DCC News


Weekly e-newsletter for members and friends of the Dublin Community Church


March 21, 2008



Under the Microscope 24/7

A few weeks ago I was reading in the newspaper about the political races in the state of Ohio. It profiled candidates for state offices, national offices like House of Representatives and Senate, and of course, the Presidential candidates. I dutifully read the profiles of all the candidates. I knew some and others were new to me. Some were candidates for offices for which I could not vote. Some were not. No matter. I read them all. And at the end of all the candidates’ biographies, there was something that greatly interested me. On the very last line of each profile it said what church that candidate belonged to.

So, I started to scrutinize this bit of information for each candidate. Naturally I noted that some of them were members of the United Church of Christ. I noticed that some of the UCC folks were Republicans and some were Democrats. I noticed that in one district there was two candidates facing each other who belonged to the very same church in the same city. I don’t believe these two were UCC, but I thought it would make for interesting discussions in the narthex as both candidates/church members, probably, (if they were smart) mingled and shook hands and greeted fellow parishioners.

I just don’t seem to remember this phenomenon…that of candidates listing their church affiliation….in years past. But, I suppose it makes sense. If some candidate is a member of Kiwanis, Masons and Big Brother/Big Sister, then I like to know that. If they like to hunt deer, volunteer at the local food pantry and support the opera (though I rather doubt there are many who would actually support all three of the latter), then, I want to know that. Nowadays, if candidates want to get elected, they had best show some sort of church affiliation. No, I am not advocating such, but I am just the messenger here. Part and parcel of a candidate’s life is his/her church affiliation.

Church affiliation can both enhance and hinder a candidate. It gives us a more well-rounded understanding of the man or woman who is going to represent us. That should be a good thing. But, I fear that often the candidate’s church is listed and that makes one more thing that divides us. I rather liked Mike Huckabee’s comment a few months back when he said something like, “I’m a Christian, but I’m not angry about it.”

It got a good laugh from those attending his press conference and from me. We’re on the defensive about so much and while at one time it was sufficient to make a simple remark about a candidate’s church affiliation, it now takes on nearly the same importance as a candidate’s stance on the Bill of Rights. I’m not convinced that it should, but it does as the candidates are scrutinized 24/7 in the horse race that we call the Presidential Campaign. Every day we check the latest polls to see who is up and down and when candidates are merely a commodity like movie and sports stars, we listen to sound bites rather than long term policies which the candidates should be setting before us. We want to know what influences them and so by extension, what and who might be influencing their legislation and decisions should they enter office.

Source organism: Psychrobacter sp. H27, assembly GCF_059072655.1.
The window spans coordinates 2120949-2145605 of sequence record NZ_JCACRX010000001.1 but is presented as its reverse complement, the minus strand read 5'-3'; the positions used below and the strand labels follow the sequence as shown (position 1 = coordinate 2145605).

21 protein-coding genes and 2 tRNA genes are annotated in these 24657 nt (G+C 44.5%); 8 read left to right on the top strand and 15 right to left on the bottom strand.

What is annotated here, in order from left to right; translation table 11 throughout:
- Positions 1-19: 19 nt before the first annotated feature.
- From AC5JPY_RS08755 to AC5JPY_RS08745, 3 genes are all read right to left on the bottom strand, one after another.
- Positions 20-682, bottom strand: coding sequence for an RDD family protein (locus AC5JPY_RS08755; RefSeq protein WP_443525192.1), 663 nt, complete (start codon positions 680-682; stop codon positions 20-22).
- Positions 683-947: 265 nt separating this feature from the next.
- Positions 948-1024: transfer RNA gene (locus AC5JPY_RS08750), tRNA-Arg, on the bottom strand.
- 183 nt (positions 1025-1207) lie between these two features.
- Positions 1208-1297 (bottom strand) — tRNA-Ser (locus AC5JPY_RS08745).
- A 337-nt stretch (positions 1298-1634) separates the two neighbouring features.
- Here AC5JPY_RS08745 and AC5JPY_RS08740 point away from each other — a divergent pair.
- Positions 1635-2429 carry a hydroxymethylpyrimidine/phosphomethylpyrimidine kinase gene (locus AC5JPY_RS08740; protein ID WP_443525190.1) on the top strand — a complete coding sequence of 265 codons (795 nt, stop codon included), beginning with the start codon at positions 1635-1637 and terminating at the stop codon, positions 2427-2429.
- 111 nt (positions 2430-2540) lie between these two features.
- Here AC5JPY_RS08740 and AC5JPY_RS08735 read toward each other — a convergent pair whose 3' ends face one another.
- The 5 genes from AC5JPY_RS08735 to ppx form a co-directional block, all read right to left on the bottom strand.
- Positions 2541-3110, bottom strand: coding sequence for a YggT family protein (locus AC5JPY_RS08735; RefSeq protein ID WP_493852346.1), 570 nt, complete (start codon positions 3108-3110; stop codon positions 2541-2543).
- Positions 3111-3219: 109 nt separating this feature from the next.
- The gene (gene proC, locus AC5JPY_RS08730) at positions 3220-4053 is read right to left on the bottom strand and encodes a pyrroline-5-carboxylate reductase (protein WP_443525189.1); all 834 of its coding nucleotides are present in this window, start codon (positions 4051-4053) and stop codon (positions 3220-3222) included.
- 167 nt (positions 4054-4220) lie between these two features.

I looked at the four Presidential candidates and each had listed at the bottom of their biographies, their church affiliation. Huckabee is well known to be a Baptist (though there are many types of Baptist churches). McCain is a Baptist. This surprised me (though there are many types of Baptists). Clinton is United Methodist. This I knew. Obama is UCC. This too, I knew.

The previous paragraphs were written a couple weeks ago when I first read the article with the candidate’s church affiliation. Since then this whole Obama and his home church issue has arisen. I know that is in the back of our minds, and it is important. How Obama and the press handle the issue will reveal much about how we live our faith/personal/political lives AND run our political campaigns.

On the day in which this nation was marking the fifth anniversary of the Iraq War; a time  when we all should be seriously contemplating the meaning of our involvement there… whether pro or con. On a day which we should be remembering those who have sacrificed for this country…the one news channel that was on in the barbershop where I go had a “SPECIAL REPORT” And this “Special Report” was about the influence of Obama’s home minister and whether this has helped McCain.

I guess that was THE issue of the day for them.

How we treat our candidates and their church affiliation in the midst of local, state and national elections says much about this country. I am not certain what it is saying just now, but it is saying it rather loudly.

Peace, Rev. Bob Tussing